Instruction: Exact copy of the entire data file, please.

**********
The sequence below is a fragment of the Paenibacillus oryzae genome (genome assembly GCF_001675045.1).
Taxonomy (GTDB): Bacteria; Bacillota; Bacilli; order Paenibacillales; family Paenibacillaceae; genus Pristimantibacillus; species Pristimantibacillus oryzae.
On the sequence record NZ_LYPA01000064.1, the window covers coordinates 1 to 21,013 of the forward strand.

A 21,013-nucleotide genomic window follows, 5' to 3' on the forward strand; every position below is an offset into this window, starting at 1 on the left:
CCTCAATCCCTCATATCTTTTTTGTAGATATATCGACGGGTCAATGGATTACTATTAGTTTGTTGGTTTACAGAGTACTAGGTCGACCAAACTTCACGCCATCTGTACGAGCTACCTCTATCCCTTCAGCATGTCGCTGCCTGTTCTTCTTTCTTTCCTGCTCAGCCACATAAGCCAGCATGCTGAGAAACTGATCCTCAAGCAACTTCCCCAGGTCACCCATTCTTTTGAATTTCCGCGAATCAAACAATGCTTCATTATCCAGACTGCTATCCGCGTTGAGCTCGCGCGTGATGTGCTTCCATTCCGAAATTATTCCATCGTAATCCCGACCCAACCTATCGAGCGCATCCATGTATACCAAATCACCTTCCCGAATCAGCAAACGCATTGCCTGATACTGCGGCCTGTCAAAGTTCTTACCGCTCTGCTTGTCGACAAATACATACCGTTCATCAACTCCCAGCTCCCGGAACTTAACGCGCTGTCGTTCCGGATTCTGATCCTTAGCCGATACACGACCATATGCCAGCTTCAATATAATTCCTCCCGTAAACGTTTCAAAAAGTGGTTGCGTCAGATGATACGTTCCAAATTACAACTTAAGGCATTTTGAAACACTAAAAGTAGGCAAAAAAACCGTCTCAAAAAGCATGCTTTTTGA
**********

The sequence below is a fragment of the Paenibacillus oryzae genome (genome assembly GCF_001675045.1).
Taxonomy (GTDB): Bacteria; Bacillota; Bacilli; order Paenibacillales; family Paenibacillaceae; genus Pristimantibacillus; species Pristimantibacillus oryzae.
On the sequence record NZ_LYPA01000064.1, the window covers coordinates 1 to 21,013 of the forward strand.

A 21,013-nucleotide genomic window follows, 5' to 3' on the forward strand; every position below is an offset into this window, starting at 1 on the left:
CCTCAATCCCTCATATCTTTTTTGTAGATATATCGACGGGTCAATGGATTACTATTAGTTTGTTGGTTTACAGAGTACTAGGTCGACCAAACTTCACGCCATCTGTACGAGCTACCTCTATCCCTTCAGCATGTCGCTGCCTGTTCTTCTTTCTTTCCTGCTCAGCCACATAAGCCAGCATGCTGAGAAACTGATCCTCAAGCAACTTCCCCAGGTCACCCATTCTTTTGAATTTCCGCGAATCAAACAATGCTTCATTATCCAGACTGCTATCCGCGTTGAGCTCGCGCGTGATGTGCTTCCATTCCGAAATTATTCCATCGTAATCCCGACCCAACCTATCGAGCGCATCCATGTATACCAAATCACCTTCCCGAATCAGCAAACGCATTGCCTGATACTGCGGCCTGTCAAAGTTCTTACCGCTCTGCTTGTCGACAAATACATACCGTTCATCAACTCCCAGCTCCCGGAACTTAACGCGCTGTCGTTCCGGATTCTGATCCTTAGCCGATACACGACCATATGCCAGCTTCAATATAATTCCTCCCGTAAACGTTTCAAAAAGTGGTTGCGTCAGATGATACGTTCCAAATTACAACTTAAGGCATTTTGAAACACTAAAAGTAGGCAAAAAAACCGTCTCAAAAAGCATGCTTTTTGA